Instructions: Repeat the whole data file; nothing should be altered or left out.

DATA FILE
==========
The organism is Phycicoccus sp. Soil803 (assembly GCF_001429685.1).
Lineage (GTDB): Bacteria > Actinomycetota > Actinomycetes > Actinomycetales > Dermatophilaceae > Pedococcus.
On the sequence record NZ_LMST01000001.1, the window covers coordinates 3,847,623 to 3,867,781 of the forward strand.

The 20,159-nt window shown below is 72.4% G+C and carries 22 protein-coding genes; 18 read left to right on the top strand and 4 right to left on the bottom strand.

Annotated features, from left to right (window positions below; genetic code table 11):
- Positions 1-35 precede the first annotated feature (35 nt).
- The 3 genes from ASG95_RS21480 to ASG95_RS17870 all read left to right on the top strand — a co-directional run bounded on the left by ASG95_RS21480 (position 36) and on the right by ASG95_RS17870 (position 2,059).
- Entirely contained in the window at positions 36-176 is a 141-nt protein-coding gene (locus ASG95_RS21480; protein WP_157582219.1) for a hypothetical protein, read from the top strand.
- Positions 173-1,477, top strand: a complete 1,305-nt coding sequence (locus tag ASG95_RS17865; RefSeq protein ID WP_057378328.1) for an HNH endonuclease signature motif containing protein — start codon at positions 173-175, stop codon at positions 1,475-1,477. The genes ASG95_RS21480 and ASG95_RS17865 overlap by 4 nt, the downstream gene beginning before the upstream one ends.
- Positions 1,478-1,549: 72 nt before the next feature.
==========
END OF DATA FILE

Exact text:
The organism is Phycicoccus sp. Soil803 (assembly GCF_001429685.1).
Lineage (GTDB): Bacteria > Actinomycetota > Actinomycetes > Actinomycetales > Dermatophilaceae > Pedococcus.
On the sequence record NZ_LMST01000001.1, the window covers coordinates 3,847,623 to 3,867,781 of the forward strand.

The 20,159-nt window shown below is 72.4% G+C and carries 22 protein-coding genes; 18 read left to right on the top strand and 4 right to left on the bottom strand.

Annotated features, from left to right (window positions below; genetic code table 11):
- Positions 1-35 precede the first annotated feature (35 nt).
- The 3 genes from ASG95_RS21480 to ASG95_RS17870 all read left to right on the top strand — a co-directional run bounded on the left by ASG95_RS21480 (position 36) and on the right by ASG95_RS17870 (position 2,059).
- Entirely contained in the window at positions 36-176 is a 141-nt protein-coding gene (locus ASG95_RS21480; protein WP_157582219.1) for a hypothetical protein, read from the top strand.
- Positions 173-1,477, top strand: a complete 1,305-nt coding sequence (locus tag ASG95_RS17865; RefSeq protein ID WP_057378328.1) for an HNH endonuclease signature motif containing protein — start codon at positions 173-175, stop codon at positions 1,475-1,477. The genes ASG95_RS21480 and ASG95_RS17865 overlap by 4 nt, the downstream gene beginning before the upstream one ends.
- Positions 1,478-1,549: 72 nt before the next feature.